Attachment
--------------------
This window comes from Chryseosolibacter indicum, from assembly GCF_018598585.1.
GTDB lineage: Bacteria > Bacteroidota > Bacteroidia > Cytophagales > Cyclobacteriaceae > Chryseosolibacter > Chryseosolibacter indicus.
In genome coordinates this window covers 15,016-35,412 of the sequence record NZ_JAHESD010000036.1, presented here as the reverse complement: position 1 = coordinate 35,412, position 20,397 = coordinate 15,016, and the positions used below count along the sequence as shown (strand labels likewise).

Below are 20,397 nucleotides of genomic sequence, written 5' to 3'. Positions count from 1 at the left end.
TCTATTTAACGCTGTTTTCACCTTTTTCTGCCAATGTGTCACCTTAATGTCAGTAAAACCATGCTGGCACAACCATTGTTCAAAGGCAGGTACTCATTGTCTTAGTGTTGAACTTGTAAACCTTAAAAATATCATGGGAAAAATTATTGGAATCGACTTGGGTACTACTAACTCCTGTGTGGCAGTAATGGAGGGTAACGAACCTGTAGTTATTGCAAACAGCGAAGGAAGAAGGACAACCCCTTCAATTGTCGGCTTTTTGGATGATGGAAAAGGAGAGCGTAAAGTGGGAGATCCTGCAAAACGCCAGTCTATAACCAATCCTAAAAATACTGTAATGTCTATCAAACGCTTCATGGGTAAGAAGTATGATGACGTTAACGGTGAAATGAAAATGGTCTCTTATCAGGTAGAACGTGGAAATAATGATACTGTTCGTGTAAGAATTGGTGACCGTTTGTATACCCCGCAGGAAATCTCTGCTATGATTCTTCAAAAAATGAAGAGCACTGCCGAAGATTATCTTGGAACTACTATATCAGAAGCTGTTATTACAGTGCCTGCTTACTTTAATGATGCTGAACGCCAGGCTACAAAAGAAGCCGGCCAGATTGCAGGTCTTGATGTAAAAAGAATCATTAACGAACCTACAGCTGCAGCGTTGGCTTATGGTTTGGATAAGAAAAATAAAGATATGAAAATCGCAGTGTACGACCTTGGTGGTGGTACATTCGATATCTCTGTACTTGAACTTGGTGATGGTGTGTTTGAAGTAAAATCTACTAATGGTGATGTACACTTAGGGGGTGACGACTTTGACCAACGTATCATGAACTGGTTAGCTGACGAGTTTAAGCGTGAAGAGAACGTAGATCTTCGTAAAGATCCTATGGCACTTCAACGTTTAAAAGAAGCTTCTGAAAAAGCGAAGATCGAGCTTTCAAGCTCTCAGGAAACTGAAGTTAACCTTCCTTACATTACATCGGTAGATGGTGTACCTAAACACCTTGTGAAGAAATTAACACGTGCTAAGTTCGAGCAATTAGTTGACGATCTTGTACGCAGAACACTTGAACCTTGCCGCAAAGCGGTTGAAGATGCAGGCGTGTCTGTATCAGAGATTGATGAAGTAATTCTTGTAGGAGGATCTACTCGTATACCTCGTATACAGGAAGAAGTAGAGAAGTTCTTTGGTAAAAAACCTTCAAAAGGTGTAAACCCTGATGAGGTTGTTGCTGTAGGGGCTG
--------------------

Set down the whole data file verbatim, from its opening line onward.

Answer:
This window comes from Chryseosolibacter indicum, from assembly GCF_018598585.1.
GTDB lineage: Bacteria > Bacteroidota > Bacteroidia > Cytophagales > Cyclobacteriaceae > Chryseosolibacter > Chryseosolibacter indicus.
In genome coordinates this window covers 15,016-35,412 of the sequence record NZ_JAHESD010000036.1, presented here as the reverse complement: position 1 = coordinate 35,412, position 20,397 = coordinate 15,016, and the positions used below count along the sequence as shown (strand labels likewise).

Below are 20,397 nucleotides of genomic sequence, written 5' to 3'. Positions count from 1 at the left end.
TCTATTTAACGCTGTTTTCACCTTTTTCTGCCAATGTGTCACCTTAATGTCAGTAAAACCATGCTGGCACAACCATTGTTCAAAGGCAGGTACTCATTGTCTTAGTGTTGAACTTGTAAACCTTAAAAATATCATGGGAAAAATTATTGGAATCGACTTGGGTACTACTAACTCCTGTGTGGCAGTAATGGAGGGTAACGAACCTGTAGTTATTGCAAACAGCGAAGGAAGAAGGACAACCCCTTCAATTGTCGGCTTTTTGGATGATGGAAAAGGAGAGCGTAAAGTGGGAGATCCTGCAAAACGCCAGTCTATAACCAATCCTAAAAATACTGTAATGTCTATCAAACGCTTCATGGGTAAGAAGTATGATGACGTTAACGGTGAAATGAAAATGGTCTCTTATCAGGTAGAACGTGGAAATAATGATACTGTTCGTGTAAGAATTGGTGACCGTTTGTATACCCCGCAGGAAATCTCTGCTATGATTCTTCAAAAAATGAAGAGCACTGCCGAAGATTATCTTGGAACTACTATATCAGAAGCTGTTATTACAGTGCCTGCTTACTTTAATGATGCTGAACGCCAGGCTACAAAAGAAGCCGGCCAGATTGCAGGTCTTGATGTAAAAAGAATCATTAACGAACCTACAGCTGCAGCGTTGGCTTATGGTTTGGATAAGAAAAATAAAGATATGAAAATCGCAGTGTACGACCTTGGTGGTGGTACATTCGATATCTCTGTACTTGAACTTGGTGATGGTGTGTTTGAAGTAAAATCTACTAATGGTGATGTACACTTAGGGGGTGACGACTTTGACCAACGTATCATGAACTGGTTAGCTGACGAGTTTAAGCGTGAAGAGAACGTAGATCTTCGTAAAGATCCTATGGCACTTCAACGTTTAAAAGAAGCTTCTGAAAAAGCGAAGATCGAGCTTTCAAGCTCTCAGGAAACTGAAGTTAACCTTCCTTACATTACATCGGTAGATGGTGTACCTAAACACCTTGTGAAGAAATTAACACGTGCTAAGTTCGAGCAATTAGTTGACGATCTTGTACGCAGAACACTTGAACCTTGCCGCAAAGCGGTTGAAGATGCAGGCGTGTCTGTATCAGAGATTGATGAAGTAATTCTTGTAGGAGGATCTACTCGTATACCTCGTATACAGGAAGAAGTAGAGAAGTTCTTTGGTAAAAAACCTTCAAAAGGTGTAAACCCTGATGAGGTTGTTGCTGTAGGGGCTG